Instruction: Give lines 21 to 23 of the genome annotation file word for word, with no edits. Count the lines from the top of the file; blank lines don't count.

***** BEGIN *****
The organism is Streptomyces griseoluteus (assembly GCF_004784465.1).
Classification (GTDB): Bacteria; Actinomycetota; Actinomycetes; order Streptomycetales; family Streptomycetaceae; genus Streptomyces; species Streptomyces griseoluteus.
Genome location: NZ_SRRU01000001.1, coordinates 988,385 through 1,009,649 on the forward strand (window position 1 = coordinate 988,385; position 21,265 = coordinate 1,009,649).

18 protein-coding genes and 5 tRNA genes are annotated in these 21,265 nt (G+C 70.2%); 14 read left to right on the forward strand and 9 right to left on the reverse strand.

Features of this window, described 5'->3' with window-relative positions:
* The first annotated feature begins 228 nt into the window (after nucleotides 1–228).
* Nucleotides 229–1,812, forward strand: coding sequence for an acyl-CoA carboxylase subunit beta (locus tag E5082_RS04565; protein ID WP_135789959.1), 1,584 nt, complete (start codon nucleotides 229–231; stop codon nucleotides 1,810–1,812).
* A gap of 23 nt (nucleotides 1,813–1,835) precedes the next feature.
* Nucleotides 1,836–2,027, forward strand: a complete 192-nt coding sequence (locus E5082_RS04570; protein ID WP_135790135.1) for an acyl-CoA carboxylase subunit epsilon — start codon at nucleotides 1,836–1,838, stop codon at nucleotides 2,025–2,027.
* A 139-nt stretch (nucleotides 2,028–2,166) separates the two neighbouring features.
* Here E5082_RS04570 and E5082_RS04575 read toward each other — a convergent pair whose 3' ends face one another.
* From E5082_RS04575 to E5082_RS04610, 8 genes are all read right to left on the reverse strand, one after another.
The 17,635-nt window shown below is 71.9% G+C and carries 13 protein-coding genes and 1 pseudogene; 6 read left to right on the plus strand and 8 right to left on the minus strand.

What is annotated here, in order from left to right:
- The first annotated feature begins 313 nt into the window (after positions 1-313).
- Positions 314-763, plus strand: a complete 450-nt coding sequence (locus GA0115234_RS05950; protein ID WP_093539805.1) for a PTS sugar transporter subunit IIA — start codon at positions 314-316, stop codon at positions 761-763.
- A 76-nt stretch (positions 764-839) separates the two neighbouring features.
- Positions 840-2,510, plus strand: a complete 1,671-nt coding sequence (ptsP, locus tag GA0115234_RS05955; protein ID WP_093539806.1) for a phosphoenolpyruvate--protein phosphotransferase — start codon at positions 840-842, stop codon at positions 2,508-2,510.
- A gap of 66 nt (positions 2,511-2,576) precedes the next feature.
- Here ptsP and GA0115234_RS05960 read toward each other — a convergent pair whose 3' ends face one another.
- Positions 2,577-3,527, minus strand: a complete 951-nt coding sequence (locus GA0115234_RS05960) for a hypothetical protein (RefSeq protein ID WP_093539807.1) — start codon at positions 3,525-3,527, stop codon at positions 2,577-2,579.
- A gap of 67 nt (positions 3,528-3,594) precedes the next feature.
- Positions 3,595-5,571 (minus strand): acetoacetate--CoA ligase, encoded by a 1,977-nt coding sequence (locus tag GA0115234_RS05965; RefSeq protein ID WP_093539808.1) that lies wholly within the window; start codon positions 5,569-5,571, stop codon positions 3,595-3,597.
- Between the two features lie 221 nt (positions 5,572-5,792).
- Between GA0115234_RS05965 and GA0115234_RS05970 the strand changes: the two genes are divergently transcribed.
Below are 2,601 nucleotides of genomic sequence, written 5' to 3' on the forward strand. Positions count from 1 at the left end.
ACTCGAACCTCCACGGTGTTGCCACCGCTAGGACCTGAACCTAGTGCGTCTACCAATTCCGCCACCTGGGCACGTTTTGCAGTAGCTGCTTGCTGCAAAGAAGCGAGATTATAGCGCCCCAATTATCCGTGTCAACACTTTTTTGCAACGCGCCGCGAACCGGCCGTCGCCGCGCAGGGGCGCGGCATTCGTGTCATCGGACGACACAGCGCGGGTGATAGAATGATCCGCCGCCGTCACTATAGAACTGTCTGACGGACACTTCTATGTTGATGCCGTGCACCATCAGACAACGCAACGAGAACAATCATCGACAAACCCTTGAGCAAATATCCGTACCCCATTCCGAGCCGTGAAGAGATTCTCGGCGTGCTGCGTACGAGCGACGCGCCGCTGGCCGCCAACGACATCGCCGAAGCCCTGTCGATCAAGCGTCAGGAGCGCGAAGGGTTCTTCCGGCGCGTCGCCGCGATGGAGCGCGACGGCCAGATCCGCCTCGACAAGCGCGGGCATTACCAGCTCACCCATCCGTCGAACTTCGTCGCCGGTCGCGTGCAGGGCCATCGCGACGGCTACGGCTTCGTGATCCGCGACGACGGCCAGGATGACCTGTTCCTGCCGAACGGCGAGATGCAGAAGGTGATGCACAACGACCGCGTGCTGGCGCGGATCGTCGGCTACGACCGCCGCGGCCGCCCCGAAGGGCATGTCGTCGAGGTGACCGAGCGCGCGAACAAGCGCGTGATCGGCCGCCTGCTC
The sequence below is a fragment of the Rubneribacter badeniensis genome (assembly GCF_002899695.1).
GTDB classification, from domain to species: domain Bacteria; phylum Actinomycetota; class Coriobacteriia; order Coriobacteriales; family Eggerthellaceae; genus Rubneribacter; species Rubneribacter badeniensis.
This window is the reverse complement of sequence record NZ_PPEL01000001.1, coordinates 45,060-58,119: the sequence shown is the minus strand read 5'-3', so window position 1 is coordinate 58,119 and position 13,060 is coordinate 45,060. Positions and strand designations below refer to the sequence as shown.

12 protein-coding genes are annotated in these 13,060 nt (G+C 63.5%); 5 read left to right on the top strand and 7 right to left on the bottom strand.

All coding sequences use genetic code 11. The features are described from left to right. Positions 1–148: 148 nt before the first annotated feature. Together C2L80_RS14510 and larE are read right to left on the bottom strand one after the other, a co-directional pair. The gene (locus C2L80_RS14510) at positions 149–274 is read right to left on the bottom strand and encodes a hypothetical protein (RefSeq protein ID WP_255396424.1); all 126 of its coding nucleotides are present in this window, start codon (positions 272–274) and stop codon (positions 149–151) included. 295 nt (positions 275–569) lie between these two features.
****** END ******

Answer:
- Positions 2,577-3,527, minus strand: a complete 951-nt coding sequence (locus GA0115234_RS05960) for a hypothetical protein (RefSeq protein ID WP_093539807.1) — start codon at positions 3,525-3,527, stop codon at positions 2,577-2,579.
- A gap of 67 nt (positions 3,528-3,594) precedes the next feature.
- Positions 3,595-5,571 (minus strand): acetoacetate--CoA ligase, encoded by a 1,977-nt coding sequence (locus tag GA0115234_RS05965; RefSeq protein ID WP_093539808.1) that lies wholly within the window; start codon positions 5,569-5,571, stop codon positions 3,595-3,597.